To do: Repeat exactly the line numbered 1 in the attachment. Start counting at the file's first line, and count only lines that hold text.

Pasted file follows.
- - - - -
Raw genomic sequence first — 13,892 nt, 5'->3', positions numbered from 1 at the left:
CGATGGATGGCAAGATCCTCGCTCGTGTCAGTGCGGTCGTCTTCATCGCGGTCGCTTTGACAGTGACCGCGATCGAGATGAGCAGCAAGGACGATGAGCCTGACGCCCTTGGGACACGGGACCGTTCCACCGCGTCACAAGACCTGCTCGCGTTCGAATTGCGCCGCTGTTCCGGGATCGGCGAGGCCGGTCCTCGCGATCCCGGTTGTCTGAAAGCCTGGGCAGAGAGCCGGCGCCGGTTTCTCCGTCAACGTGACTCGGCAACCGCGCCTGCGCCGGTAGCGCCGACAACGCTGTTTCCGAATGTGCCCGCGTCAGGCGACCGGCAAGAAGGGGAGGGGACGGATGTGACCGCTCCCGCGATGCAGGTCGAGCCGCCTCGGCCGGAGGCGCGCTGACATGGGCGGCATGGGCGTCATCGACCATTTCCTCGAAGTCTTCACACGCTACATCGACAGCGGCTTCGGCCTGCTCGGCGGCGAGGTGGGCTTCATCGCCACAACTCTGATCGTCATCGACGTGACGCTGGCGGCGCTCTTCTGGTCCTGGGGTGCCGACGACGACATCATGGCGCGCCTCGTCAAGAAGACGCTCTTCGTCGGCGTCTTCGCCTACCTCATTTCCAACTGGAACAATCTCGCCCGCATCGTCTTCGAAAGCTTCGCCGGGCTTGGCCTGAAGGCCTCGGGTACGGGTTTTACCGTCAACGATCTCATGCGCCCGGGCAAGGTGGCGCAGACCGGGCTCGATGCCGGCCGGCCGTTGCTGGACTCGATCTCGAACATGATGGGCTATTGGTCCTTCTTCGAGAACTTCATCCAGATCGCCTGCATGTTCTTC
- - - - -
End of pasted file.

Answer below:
Raw genomic sequence first — 13,892 nt, 5'->3', positions numbered from 1 at the left: